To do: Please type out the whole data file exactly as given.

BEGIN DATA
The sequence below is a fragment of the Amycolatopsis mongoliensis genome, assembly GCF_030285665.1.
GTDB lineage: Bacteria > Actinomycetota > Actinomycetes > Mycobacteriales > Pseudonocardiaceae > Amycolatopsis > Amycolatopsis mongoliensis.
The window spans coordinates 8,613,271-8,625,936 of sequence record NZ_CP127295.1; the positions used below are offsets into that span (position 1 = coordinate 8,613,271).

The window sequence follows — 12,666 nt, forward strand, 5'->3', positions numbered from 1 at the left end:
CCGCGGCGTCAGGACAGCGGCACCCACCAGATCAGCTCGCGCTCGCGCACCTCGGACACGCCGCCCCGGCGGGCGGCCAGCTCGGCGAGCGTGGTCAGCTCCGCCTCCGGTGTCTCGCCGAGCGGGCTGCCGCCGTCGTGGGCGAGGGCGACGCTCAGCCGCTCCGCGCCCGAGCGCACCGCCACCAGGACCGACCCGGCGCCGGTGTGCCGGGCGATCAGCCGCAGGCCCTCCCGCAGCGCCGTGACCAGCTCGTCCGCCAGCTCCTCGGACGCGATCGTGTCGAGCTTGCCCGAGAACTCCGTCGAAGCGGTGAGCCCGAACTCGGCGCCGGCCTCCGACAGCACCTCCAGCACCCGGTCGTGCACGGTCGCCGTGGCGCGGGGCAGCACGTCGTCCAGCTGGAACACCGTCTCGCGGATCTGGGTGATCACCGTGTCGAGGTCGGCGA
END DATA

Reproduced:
The sequence below is a fragment of the Amycolatopsis mongoliensis genome, assembly GCF_030285665.1.
GTDB lineage: Bacteria > Actinomycetota > Actinomycetes > Mycobacteriales > Pseudonocardiaceae > Amycolatopsis > Amycolatopsis mongoliensis.
The window spans coordinates 8,613,271-8,625,936 of sequence record NZ_CP127295.1; the positions used below are offsets into that span (position 1 = coordinate 8,613,271).

The window sequence follows — 12,666 nt, forward strand, 5'->3', positions numbered from 1 at the left end:
CCGCGGCGTCAGGACAGCGGCACCCACCAGATCAGCTCGCGCTCGCGCACCTCGGACACGCCGCCCCGGCGGGCGGCCAGCTCGGCGAGCGTGGTCAGCTCCGCCTCCGGTGTCTCGCCGAGCGGGCTGCCGCCGTCGTGGGCGAGGGCGACGCTCAGCCGCTCCGCGCCCGAGCGCACCGCCACCAGGACCGACCCGGCGCCGGTGTGCCGGGCGATCAGCCGCAGGCCCTCCCGCAGCGCCGTGACCAGCTCGTCCGCCAGCTCCTCGGACGCGATCGTGTCGAGCTTGCCCGAGAACTCCGTCGAAGCGGTGAGCCCGAACTCGGCGCCGGCCTCCGACAGCACCTCCAGCACCCGGTCGTGCACGGTCGCCGTGGCGCGGGGCAGCACGTCGTCCAGCTGGAACACCGTCTCGCGGATCTGGGTGATCACCGTGTCGAGGTCGGCGA